Make sure you try many of the specialty food items below many of which you’re unlikely to find done nicely (or at all) except in Turkey (or Istanbul).



Kokorec. See URL for license terms;
Wikipedia (external link)
Kokoreç is a favourite delicacy food of Greek heritage made in Istanbul. It’s made in different ways in different Balkan countries but we think you really should give it a try. It’s chopped into small pieces and usually as a sandwich or in half-loaf bread.

The usual tradition is to eat these from a known provider (such as Mercan or Şampiyon) these can be found in Taksim and Kadikoy.

Deep fried mussels with sauce / Midye tava

Midye tava
The Turkish (and in particular the Istanbul) way of cooking mussels (external link). Again these should be bought from reputable providers. Some can be found in Kadikoy, Taksim and Besiktas. The specialty is the tarator souce; the white souce seen on the picture with a supposedly secret recipe. It’s typically served in a sandwich or half-bread loaf which is our favourite.

Stuffed mussels / Midye dolma

Stuffed mussels / midye dolma - See URL for license terms
Another Turkish way of eating Mussels as a dolma (external link). The nice way of doing this is to eat the midye dolma as an appetiser, or as a top-up if you feel hungry following a midye or kokorec sandwich.


Lahmacun - See URL for license terms
Wikipedia (external link)
Lahmacun is a Turkish way of doing a thin layered minced meat pizza-like food. In a serving a person can eat between 2-4 of them as a main course, and some people like to put salad and onions in it. There are sometimes hot spiced varieties, and vegeterian variants. It should be safe to eat from any decent kebab house/restaurant. Sometimes a small lahmacun is served as an appetiser before a different kind of kebab.

İşkembe corbasi

Iskembe soup - See URL for license terms;
Wikipedia (external link)
Typically this is a follow up soup after a night out. It helps the stomach deal with the alcohol. Again, typically, it is only eaten at a reputable restaurant as when done badly it can go quite bad.

İskender kebap

İskender kebap
Wikipedia (external link)
Although it’s become more of a global food these days, you’re still encouraged to try İskender kebap for the original deal at a quality establishment in Istanbul.

Fish sandwich / balık ekmek

Fish sandwich / balık ekmek. See URL for license terms;
TTP (external link)
Excellent choice of a quick and relatively healthy fast food if you happen to be by the sea-side in central Istanbul. You can find fish sandwich (balık ekmek) at the shores, particularly around Rumelihisarı (external link) and Kadıköy (external link) seaside.


Mantı. See URL for license terms;
Wikipedia (external link)
Delicious filled noodles filled with minced meat served topped with yogurt and garlic and spiced with red pepper powder and melted butter. Look for specialised eateries dedicated to mantı which offer the best.


Stuffed grape leaves / Zeytinyağlı dolma

Stuffed grape leaves / zeytinyağlı dolma - See URL for license terms;
Wikipedia on Turkish cousine (external link)
A delicacy of Turkish cousine, can be an appetiser or a snack. You should definitely try this one, especially if you’re a vegeterian.

An alternative version (sarma) has minced meat in it, and is considered a main course.

Su böreği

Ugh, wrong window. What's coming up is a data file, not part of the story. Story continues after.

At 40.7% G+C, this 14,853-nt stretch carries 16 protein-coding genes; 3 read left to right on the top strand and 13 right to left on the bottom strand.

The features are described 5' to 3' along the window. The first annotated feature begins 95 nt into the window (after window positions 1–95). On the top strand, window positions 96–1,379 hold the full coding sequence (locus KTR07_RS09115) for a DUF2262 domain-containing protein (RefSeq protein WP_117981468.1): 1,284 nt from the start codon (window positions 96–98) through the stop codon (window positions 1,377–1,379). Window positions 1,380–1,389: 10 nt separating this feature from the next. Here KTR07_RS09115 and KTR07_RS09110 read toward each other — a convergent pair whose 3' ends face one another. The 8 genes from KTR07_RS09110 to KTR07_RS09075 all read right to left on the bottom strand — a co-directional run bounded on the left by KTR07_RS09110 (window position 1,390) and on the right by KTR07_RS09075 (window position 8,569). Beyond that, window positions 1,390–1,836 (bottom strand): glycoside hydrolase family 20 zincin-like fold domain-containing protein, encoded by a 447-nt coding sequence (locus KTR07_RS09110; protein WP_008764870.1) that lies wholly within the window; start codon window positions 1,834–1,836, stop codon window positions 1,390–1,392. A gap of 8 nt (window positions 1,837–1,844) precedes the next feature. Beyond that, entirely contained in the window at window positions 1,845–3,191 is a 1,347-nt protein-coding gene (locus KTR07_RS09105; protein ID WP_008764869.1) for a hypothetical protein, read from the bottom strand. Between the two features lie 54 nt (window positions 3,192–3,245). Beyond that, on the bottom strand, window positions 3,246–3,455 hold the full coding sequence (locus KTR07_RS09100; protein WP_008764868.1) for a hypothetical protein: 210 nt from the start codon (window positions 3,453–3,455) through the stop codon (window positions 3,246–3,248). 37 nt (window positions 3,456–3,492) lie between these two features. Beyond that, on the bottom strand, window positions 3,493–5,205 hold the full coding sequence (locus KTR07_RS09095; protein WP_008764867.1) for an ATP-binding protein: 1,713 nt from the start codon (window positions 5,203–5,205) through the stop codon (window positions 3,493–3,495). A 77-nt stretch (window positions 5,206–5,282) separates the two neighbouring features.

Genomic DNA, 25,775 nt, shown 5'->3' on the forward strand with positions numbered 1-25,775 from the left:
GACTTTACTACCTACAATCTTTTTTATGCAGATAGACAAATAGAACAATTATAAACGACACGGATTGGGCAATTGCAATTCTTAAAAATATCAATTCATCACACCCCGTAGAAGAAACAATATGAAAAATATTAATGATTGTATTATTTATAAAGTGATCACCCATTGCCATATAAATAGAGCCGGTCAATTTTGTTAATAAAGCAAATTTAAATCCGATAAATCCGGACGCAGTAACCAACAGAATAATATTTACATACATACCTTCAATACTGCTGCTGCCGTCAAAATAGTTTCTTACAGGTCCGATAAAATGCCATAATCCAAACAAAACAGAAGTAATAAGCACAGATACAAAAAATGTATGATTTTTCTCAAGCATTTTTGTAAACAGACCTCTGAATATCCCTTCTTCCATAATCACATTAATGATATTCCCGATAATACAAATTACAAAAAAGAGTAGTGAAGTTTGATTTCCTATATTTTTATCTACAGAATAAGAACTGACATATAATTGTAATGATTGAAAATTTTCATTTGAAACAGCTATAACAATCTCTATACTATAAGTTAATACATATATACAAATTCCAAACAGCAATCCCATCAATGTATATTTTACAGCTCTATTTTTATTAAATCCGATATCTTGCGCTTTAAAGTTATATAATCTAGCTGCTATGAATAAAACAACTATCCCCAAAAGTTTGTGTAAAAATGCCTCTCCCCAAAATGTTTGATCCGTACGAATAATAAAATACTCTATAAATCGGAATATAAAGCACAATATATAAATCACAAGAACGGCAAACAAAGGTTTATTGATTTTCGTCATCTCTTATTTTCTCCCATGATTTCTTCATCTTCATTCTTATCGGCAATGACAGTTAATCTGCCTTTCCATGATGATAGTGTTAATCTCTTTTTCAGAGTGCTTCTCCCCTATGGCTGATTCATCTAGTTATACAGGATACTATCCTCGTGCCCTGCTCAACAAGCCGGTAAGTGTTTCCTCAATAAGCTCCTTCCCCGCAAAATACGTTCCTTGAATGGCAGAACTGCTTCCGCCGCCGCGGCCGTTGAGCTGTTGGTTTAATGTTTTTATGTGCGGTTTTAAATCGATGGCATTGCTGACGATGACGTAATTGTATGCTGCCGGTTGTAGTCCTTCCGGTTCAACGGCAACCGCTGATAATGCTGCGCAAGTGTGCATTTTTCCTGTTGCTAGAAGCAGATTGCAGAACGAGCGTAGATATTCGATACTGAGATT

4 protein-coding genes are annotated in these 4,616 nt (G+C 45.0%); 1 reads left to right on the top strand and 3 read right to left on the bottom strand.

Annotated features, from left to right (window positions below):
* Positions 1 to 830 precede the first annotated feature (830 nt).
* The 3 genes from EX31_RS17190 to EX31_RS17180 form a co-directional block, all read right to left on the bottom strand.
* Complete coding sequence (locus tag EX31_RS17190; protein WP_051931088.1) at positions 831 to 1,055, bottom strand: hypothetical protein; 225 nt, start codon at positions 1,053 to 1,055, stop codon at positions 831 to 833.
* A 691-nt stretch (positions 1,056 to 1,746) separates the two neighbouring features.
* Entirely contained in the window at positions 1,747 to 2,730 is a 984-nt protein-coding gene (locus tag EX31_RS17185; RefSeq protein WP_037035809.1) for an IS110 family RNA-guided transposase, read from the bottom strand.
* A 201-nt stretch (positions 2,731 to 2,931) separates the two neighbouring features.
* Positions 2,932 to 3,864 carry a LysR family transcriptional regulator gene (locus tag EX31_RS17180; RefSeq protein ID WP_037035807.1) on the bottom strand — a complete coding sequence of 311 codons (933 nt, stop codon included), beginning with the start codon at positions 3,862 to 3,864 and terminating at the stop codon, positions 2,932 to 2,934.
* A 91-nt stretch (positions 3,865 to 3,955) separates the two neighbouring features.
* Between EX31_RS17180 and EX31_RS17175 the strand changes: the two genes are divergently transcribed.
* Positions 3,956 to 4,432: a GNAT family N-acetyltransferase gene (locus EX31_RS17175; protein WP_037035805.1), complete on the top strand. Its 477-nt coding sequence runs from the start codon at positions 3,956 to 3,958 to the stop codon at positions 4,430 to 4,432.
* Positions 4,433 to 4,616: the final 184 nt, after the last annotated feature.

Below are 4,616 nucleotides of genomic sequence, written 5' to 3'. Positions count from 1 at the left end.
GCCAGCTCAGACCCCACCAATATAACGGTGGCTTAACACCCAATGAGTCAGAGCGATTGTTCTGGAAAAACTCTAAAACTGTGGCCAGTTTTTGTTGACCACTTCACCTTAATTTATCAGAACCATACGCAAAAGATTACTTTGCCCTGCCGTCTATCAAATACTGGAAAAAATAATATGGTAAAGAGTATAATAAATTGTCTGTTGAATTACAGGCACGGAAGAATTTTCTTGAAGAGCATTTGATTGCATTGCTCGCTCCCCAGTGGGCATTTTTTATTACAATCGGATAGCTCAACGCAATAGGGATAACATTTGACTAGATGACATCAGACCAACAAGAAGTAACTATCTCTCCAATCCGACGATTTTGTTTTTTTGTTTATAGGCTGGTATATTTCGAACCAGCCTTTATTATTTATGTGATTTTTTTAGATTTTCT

Wikipedia on Börek (external link)
Nice appetiser or a snack made of white cheese and pastry. You can try this when you’re not very hungry and looking for a snack to try.

Sigara Böreği

Sigara böreği. See URL for terms of license;
Wikipedia on Börek (external link)
Another appetiser/snack, it is made of cheese and yufka (external link), typically pan-fried until cheese is melted. Makes a yummy snack.



Wikipedia (external link)
Aşure is a special desert that’s typically made on the aşure day (external link), but it is generally available as a desert in pretty much all the patisseries. It’s a nice desert with many fruits and nuts one of our favourites.

Lokum / Turkish delights

Lokum / Turkish delights
Wikipedia (external link)
We can recommend the double roasted hazelnut lokum, double roasted pistachio lokum, and the gum mastic (damla sakızı) flavoured lokum. Usually, as with many others, reputable providers do make a huge difference in the niceness of the lokum. These can be found in many locations including Sultanahmet and Kadikoy.


Pişmaniye. See URL for license terms:
Wikipedia (external link)
It is made of fine strands of flour roasted in butter into pulled sugar. If you happen to go toIzmit (external link) (an industrial city close to Istanbul) it is ubiquitous there on shops on main streets, otherwise it is sold by general patisseries these days.



Simit. See URL for license terms; Turkish tea. See URL for license terms; Turkish white cheese.
Wikipedia (external link)
Simit is a favourite of us. It’s really a cheap snack which goes very nicely with Turkish tea and white cheese (beyaz peynir) (external link). The traditional way is to buy them from a street-seller and ideally eat it while drinking tea and gazing at the Bosphorus.


See Gullusum’s review of Ciya for more food ideas.


Eating out

Eating out (external link): IstanbulBuddy blogs on eating out.
Istanbul Eats (external link): English website dedicated to eating in Istanbul! (external link) : Has a catalogue of restaurants with contact details etc.
Eating Asia:Istanbul (external link) : Nice food blog, has very nice Istanbul articles.

Eating in

Binnur’s Turkish Cookbook (external link): English website/blog about recipes of Turkish food if you get curious about cooking Turkish food.
Almost Turkish Recipes (external link): Large blog on Turkish food in English with nice photos and detailed recipes.


Wikitravel Istanbul has a section (external link) on various food stuffs.